If you think deflation is a good thing, take a look at Japan's real estate market. Fortunately we don't have that kind of an over valued commercial real estate market, but it serves as a warning.

As I said, I feel fortunate to have "dodged a bullet", but I see nothing in the near term (or even one year out) to feel good about.

Even the "collectibles" market and such are NOT peaking so much as 'churning' as folks come to the gripes with how poorly their "real investments: are doing they look for something that at least is fun in itself (vs a purely financial instrument)...

As I also said, this is NOT a good time for luxury vehicles. Porsche has announced fairly significant production cut backs. Mercedes is running several "lease incentives". These things DO NOT happen if a "turn around" is just over the horizon.

Health care may be "the least sick" but as literally EVERY INDUSTRY/SECTOR is reeling under a HUGE increases in health care costs, one has to think that that party does not have too many tunes left to play...

Maybe I sound like "the voice of doom", believe me, I wish I did not. I really hope that things start to look up, but until the "Iraq War Part Deux" is done, and we get some sense of much it will really cost there is just too much "uncertainty" that equates to LEGITIMATE PESSIMISM...
 

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Back to your original topic, ren...

Everyone's been calling "the bottom" for the past 3 years.

I dunno what "services" industry is doing well. Maybe ndahbar can be more specific. Hospitality? No. Travel? No. Professional services (consulting, audit, tax, legal)? No. Medical? Certainly not (though that's not related to the general economic downturn, but its own insurance/healthcare issues).

I do know that for a fact that prof services (consulting, audit and tax) are absolutely languishing, especially IT consulting. Revenue is down, average rates are down and layoffs continue to occur quarterly.
 

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TheWorm said:
The California economy is poised for a huge rebound thanks to the stewardship of our fine governor . . .
I hope you're kidding . . .
 

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ndahbar said:
. . . What I'm saying is, there is NO WHERE else on this planet where the economy is in much better shape than the US of A's right now. . . . (don't believe those crazy reports about Europe's great performance or whatever, the EURO is strong now for complicated reasons, and the fact is, maybe the EURO *will* replace the dollar as the defacto world trading currency, but that will take a LOOOOOONG time (10 years minimum)).

Now having said that, WTF is the deal with housing prices?! INSANE! SanFran?! Boston?! Elsewhere?! ARE YOU KIDDING ME?! Jeez. Rediculous. GREAT for home owners I guess, but come on! :cool:
I agree with you here. The U.S. economy is in much better shape than elsewhere. That Euro thing is a joke. Last time I drove from the UK to the continent, they were still arguing about what the silly thing was going to look like. Then, in an effort to show "unity" they all placed their country's abbreviated letter on their license plates and encircled it with a ring of stars. The UK never went along with it, and I don't beleive they ever have (too steeped in tradition and won't use money that doesn't have the Queen on it, silly lot.) As William Wallace's friend said "they canna agree on the colour o' sh*te."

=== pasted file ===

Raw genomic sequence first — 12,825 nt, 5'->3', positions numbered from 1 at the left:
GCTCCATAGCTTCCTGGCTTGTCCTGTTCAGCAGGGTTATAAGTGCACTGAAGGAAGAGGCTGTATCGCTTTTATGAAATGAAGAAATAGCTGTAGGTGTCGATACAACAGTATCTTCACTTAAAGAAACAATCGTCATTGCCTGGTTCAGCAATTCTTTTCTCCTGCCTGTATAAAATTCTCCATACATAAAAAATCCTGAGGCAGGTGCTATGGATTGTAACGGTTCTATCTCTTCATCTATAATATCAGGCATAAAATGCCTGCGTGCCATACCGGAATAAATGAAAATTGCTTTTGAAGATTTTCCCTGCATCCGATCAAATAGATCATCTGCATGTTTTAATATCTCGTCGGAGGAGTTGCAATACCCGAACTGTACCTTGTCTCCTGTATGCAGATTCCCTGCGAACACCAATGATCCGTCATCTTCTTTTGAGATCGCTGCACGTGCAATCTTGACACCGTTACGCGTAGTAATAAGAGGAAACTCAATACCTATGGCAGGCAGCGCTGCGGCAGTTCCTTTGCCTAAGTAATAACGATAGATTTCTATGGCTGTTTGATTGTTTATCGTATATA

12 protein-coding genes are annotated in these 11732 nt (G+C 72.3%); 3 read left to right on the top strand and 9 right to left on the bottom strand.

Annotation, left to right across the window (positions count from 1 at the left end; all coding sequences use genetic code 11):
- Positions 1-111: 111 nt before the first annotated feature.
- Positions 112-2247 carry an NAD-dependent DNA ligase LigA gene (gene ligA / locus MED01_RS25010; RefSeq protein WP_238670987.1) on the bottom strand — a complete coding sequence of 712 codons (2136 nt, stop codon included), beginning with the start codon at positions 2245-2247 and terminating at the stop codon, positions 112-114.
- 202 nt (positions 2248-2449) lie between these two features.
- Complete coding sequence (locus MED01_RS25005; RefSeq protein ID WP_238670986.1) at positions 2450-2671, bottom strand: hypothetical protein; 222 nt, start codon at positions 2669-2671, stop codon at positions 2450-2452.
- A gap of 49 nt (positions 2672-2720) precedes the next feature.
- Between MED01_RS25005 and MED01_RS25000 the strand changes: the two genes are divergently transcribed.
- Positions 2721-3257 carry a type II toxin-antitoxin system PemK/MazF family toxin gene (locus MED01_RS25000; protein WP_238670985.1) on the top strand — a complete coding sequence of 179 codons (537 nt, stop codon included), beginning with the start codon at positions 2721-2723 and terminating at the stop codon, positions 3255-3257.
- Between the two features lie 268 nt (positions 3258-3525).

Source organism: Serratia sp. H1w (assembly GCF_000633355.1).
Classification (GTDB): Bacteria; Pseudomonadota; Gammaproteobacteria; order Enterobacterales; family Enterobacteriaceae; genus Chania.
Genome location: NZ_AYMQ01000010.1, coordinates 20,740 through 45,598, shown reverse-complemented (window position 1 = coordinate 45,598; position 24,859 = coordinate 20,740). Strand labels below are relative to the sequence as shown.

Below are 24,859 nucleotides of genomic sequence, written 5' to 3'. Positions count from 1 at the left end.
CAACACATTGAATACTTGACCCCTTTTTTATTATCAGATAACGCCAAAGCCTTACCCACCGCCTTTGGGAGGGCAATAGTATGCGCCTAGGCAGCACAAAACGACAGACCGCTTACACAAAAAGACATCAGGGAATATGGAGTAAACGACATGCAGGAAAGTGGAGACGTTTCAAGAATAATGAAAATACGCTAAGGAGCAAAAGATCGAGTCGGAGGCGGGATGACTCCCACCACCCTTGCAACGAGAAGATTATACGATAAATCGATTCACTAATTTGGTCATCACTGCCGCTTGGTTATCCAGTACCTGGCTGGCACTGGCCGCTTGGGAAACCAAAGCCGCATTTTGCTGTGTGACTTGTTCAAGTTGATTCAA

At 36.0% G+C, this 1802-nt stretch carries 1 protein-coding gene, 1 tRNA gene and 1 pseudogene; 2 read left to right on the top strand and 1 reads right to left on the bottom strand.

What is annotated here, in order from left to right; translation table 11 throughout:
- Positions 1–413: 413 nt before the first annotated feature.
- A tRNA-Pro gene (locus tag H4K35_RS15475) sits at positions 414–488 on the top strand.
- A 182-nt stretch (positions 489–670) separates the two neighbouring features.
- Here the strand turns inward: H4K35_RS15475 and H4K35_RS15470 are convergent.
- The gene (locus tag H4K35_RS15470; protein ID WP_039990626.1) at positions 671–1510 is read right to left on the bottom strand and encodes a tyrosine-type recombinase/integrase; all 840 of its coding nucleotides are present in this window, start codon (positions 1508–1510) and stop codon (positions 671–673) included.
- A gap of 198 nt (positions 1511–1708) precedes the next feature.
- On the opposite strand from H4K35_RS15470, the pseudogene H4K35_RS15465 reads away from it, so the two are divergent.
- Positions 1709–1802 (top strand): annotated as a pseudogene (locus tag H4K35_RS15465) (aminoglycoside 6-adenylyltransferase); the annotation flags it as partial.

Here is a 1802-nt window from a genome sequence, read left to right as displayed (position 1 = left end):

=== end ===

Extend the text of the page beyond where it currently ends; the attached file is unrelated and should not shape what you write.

Housing costs here have gone through the roof. I was off sick last week when a Realtor came to the door asking if I was interested in selling. Housing is in such demand they are going door to door trying to find property for clients. I probably couldn't afford this house if I tried to buy it today, and I've only been in this one 5 years. DaleB just moved here, so I'm sure he can vouch for me when I say its outrageous, but then he moved from the Bay Area where I'm sure it's ridiculously higher.
 

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greatscot said:

I hope you're kidding . . .
Shoulda put an extra :rolleyes: in there, huh?

Yea, kidding.

Oh, Gray, if you're lurking here: :30:
 

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Whew!
:19:
 

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Speaking of weak economy and possible unemployment, those of us who financed their x and making monthy payment now for the next few years are specially anxious to know what will happen to our job status in the next few months or years. Some take home equity line credits or refinance their houses to pay for their Xs. We all hope that we can hold on to our jobs and continue enjoying the driving of the X. :rolleyes:
 

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Hi All:

___Interesting discussion.

___I am in the camp who believes that in a relatively stagnant but stable economy, housing prices can rise due to the ability of the home purchaser to afford the higher home price via lower interest rate. Demand is probably very similar to what it once was but the lower rates make it much easier for the average home buyer to afford an ever higher priced home with the same monthly payment or income. I know I am just repeating what most here have heard at one time or the other …